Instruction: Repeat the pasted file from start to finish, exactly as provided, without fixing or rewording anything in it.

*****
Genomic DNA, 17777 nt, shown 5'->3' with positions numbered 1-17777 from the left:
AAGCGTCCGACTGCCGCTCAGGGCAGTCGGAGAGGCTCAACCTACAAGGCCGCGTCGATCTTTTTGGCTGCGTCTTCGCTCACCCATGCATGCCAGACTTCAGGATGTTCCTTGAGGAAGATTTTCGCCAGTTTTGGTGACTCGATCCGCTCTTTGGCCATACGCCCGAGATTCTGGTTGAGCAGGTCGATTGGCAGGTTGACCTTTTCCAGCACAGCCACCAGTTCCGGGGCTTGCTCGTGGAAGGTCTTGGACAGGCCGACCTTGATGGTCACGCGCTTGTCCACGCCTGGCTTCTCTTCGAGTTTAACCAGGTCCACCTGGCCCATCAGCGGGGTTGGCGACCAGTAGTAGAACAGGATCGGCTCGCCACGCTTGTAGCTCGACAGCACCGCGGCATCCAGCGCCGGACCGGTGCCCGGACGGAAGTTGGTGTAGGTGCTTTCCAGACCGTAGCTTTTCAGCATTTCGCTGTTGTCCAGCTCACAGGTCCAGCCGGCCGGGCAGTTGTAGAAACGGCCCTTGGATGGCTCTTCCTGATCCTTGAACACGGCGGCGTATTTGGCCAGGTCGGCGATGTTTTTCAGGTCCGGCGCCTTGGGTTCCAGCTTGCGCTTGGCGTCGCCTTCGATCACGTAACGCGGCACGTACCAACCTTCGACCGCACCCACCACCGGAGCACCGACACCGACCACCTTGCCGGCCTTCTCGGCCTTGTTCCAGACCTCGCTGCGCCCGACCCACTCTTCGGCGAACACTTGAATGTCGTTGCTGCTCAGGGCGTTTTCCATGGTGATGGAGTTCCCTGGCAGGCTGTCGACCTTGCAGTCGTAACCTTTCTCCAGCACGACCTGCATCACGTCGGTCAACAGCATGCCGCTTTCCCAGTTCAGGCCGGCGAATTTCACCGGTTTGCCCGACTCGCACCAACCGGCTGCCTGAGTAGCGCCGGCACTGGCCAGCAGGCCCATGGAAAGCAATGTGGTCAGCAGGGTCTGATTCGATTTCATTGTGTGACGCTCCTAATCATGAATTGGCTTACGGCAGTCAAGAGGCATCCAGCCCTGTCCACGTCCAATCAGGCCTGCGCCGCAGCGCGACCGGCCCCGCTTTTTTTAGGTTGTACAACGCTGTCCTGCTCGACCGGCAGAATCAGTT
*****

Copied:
Genomic DNA, 17777 nt, shown 5'->3' with positions numbered 1-17777 from the left:
AAGCGTCCGACTGCCGCTCAGGGCAGTCGGAGAGGCTCAACCTACAAGGCCGCGTCGATCTTTTTGGCTGCGTCTTCGCTCACCCATGCATGCCAGACTTCAGGATGTTCCTTGAGGAAGATTTTCGCCAGTTTTGGTGACTCGATCCGCTCTTTGGCCATACGCCCGAGATTCTGGTTGAGCAGGTCGATTGGCAGGTTGACCTTTTCCAGCACAGCCACCAGTTCCGGGGCTTGCTCGTGGAAGGTCTTGGACAGGCCGACCTTGATGGTCACGCGCTTGTCCACGCCTGGCTTCTCTTCGAGTTTAACCAGGTCCACCTGGCCCATCAGCGGGGTTGGCGACCAGTAGTAGAACAGGATCGGCTCGCCACGCTTGTAGCTCGACAGCACCGCGGCATCCAGCGCCGGACCGGTGCCCGGACGGAAGTTGGTGTAGGTGCTTTCCAGACCGTAGCTTTTCAGCATTTCGCTGTTGTCCAGCTCACAGGTCCAGCCGGCCGGGCAGTTGTAGAAACGGCCCTTGGATGGCTCTTCCTGATCCTTGAACACGGCGGCGTATTTGGCCAGGTCGGCGATGTTTTTCAGGTCCGGCGCCTTGGGTTCCAGCTTGCGCTTGGCGTCGCCTTCGATCACGTAACGCGGCACGTACCAACCTTCGACCGCACCCACCACCGGAGCACCGACACCGACCACCTTGCCGGCCTTCTCGGCCTTGTTCCAGACCTCGCTGCGCCCGACCCACTCTTCGGCGAACACTTGAATGTCGTTGCTGCTCAGGGCGTTTTCCATGGTGATGGAGTTCCCTGGCAGGCTGTCGACCTTGCAGTCGTAACCTTTCTCCAGCACGACCTGCATCACGTCGGTCAACAGCATGCCGCTTTCCCAGTTCAGGCCGGCGAATTTCACCGGTTTGCCCGACTCGCACCAACCGGCTGCCTGAGTAGCGCCGGCACTGGCCAGCAGGCCCATGGAAAGCAATGTGGTCAGCAGGGTCTGATTCGATTTCATTGTGTGACGCTCCTAATCATGAATTGGCTTACGGCAGTCAAGAGGCATCCAGCCCTGTCCACGTCCAATCAGGCCTGCGCCGCAGCGCGACCGGCCCCGCTTTTTTTAGGTTGTACAACGCTGTCCTGCTCGACCGGCAGAATCAGTT